View Full Version : Aiming consciously!

12-02-2003, 08:43 AM
This probably won't be of interest to good players but to us mid-level hacks it might fit.

I have a tendency let up on my intensity and just kinda casually aim for the pocket...just the pocket, without being consciously aware of a pinpoint target within the pocket then really focusing on hitting that pinpoint target.

When I don't focus on a pinpoint target within the pocket it seems to me that some unconscious part of my brain takes over and the aiming point automatically becomes the back of the pocket...and that's not necessairly a bad thing if the shot is coming from the correct angle. BUT..if the shot is coming from some angle other than straight in then shooting for the back of the pocket may cause the object ball to hit the rail coming in. In practice it happens to me frequently...it was just happening this morning and is the reason for this post.

It feels so dammed dumb to hit the same shot 5 or 8 times in a row and have the same results every time.....knocking the ob into the rail going in time after time and getting more frustrated every time and seeing that I'm consistent so the stroke must be ok and wondering what the hell is wrong with my aiming method and am I holding my head wrong..and..and..and..and..and.......and finally, after I'm almost ready to bang the stick down on the rail, remembering that I'm not REALLY AIMING, I'm just "looking" at the pocket!

Then I REALLY focus on the pocket and realize that I want to hit the back edge of the facing, get down on the shot and AIM at the pinpoint spot I want the ob to hit and whaddayaknow! I hit the facing and the shot goes in. DUH!!!!!!!! /ccboard/images/graemlins/blush.gif /ccboard/images/graemlins/confused.gif /ccboard/images/graemlins/tongue.gif /ccboard/images/graemlins/shocked.gif /ccboard/images/graemlins/laugh.gif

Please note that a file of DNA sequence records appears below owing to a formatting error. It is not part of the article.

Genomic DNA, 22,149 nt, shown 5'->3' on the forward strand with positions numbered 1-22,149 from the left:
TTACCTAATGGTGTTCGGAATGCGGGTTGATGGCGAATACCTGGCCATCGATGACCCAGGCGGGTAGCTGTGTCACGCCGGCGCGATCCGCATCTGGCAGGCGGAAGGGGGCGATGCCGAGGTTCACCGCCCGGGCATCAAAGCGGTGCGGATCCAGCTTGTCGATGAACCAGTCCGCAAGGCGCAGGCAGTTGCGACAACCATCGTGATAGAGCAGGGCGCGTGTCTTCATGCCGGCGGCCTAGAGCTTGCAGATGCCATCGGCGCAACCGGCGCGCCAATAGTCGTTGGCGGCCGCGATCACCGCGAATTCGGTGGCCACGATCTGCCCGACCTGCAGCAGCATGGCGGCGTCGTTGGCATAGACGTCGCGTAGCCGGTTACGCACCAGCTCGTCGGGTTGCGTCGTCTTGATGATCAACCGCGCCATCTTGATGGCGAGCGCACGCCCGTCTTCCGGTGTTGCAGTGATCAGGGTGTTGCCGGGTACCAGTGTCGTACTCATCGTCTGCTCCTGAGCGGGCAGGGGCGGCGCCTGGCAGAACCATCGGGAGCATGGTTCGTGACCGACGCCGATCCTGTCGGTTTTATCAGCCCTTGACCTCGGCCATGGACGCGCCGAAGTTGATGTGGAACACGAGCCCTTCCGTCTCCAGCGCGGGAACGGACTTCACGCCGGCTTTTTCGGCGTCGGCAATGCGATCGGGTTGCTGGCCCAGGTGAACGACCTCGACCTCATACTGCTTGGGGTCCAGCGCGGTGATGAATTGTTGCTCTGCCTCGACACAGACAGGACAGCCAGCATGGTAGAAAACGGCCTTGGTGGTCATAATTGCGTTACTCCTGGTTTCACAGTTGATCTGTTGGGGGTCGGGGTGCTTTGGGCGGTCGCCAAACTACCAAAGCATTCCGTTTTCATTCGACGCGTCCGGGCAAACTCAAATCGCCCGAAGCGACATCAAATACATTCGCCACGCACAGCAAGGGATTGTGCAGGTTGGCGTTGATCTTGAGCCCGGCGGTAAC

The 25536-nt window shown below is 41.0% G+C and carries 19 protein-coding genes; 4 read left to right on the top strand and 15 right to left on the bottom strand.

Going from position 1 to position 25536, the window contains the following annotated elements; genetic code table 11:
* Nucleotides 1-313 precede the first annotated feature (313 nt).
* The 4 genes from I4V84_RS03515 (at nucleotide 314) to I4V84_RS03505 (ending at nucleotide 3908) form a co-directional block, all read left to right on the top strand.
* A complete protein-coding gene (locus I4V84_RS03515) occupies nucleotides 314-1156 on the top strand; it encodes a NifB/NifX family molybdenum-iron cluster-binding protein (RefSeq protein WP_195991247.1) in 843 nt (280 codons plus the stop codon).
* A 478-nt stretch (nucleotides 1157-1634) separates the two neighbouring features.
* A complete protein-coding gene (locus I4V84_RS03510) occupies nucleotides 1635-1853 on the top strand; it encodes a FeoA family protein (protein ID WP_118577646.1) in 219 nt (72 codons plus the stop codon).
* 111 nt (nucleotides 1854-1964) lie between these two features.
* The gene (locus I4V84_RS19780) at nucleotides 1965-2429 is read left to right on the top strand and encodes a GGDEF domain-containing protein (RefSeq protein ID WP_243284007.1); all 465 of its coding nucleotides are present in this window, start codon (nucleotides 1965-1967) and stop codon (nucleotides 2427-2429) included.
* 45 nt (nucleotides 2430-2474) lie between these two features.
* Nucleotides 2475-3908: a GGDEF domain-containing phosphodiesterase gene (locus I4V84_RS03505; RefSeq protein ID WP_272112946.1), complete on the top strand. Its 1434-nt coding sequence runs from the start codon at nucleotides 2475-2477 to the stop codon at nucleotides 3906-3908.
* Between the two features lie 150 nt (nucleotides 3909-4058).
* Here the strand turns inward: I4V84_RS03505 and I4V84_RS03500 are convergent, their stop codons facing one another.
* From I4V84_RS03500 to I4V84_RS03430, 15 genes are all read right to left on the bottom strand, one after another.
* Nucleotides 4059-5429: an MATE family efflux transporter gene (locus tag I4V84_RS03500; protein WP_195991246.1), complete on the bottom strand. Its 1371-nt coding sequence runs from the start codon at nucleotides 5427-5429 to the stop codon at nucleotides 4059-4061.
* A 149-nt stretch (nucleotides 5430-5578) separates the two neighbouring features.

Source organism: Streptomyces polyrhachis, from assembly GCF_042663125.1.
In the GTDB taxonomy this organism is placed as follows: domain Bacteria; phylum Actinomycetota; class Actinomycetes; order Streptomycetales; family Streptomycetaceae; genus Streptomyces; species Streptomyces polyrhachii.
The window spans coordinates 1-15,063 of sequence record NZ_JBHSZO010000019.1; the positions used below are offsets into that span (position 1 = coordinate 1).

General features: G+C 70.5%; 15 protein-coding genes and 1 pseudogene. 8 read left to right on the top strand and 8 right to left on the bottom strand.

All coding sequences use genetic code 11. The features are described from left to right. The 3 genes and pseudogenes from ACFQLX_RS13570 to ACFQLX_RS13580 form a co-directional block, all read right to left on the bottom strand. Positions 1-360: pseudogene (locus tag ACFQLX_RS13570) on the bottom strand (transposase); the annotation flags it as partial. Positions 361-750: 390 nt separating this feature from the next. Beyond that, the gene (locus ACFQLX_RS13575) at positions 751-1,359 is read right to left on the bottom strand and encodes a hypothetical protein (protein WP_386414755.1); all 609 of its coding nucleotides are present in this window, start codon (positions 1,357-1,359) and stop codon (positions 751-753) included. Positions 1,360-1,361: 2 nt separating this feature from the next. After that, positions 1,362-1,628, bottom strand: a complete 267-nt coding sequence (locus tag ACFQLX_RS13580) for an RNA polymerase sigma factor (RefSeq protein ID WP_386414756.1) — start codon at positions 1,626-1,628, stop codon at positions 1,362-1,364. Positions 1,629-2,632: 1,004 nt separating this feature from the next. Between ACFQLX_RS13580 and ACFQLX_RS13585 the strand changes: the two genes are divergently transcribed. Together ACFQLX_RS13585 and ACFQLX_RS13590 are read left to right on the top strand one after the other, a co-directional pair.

12-02-2003, 12:16 PM
I dont think anyone could ever get good enough that they do not loose focus once in a while and aim sloppily. For me its not just picking an exact spot of the pocket, but needing to be very precise with my object ball point and not just look at the ball.
On a side note, something alot of people dont understand is that the middle of the pocket actually moves depending on what angle you are comming into the pocket from. Im sure there has been many a debate on this topic /ccboard/images/graemlins/grin.gif

12-03-2003, 01:27 PM
I have a tendency let up on my intensity <hr /></blockquote>
Jim, Dont let up on intensity,always going out there giving it your all!As if every shot was worth a million bucks!:)
Carol /ccboard/images/graemlins/wink.gif

12-03-2003, 01:31 PM
understand is that the middle of the pocket actually moves depending on what angle you are comming into the pocket <hr /></blockquote>
This is a very strong statement- if you set up a ball dead center to a pocket and then using your hands, you see how much room you have to pocket the ball, its fine-now, give the ball an angle and again, set your hands up to center the pocket, you wouldnt imagine how much room you have to make that ball-its called "Reading the pocket!Good statement!
Take care!

12-03-2003, 01:37 PM
Two items from my first pool sensei, Mark Wilson, come to mind.

"When you get tired of missing - start aiming." and
"You can not turn precision on and off."

A related experience is the visualization of results. When I have not completely visualized the shot and the route of the cue ball and it floating into postion my game suffers. When I am seeing these things clearly in my mind as part of the pre-shot routine, I am more focused over the shot and my play is stronger.

How many times might you not have made up your mind on which side of the line you want the cue ball to fall on for your next shot, pulled the trigger, and the cue ball ends up dead on the line (not on either side) with no way home. I think this is an example of the power of the subconcious, since it did not have a clear result pictured it processes the middle ground automatically.

Well enough of the Zen.
Good luck - Don't shoot until you see it.

12-03-2003, 01:55 PM
I've never read Zen, but visualiation, or lack of it as you described is bound to happen. Problem is that can be good or bad. Like you said, better have a clear visual path or chances are you'll end up in deep doo-doo.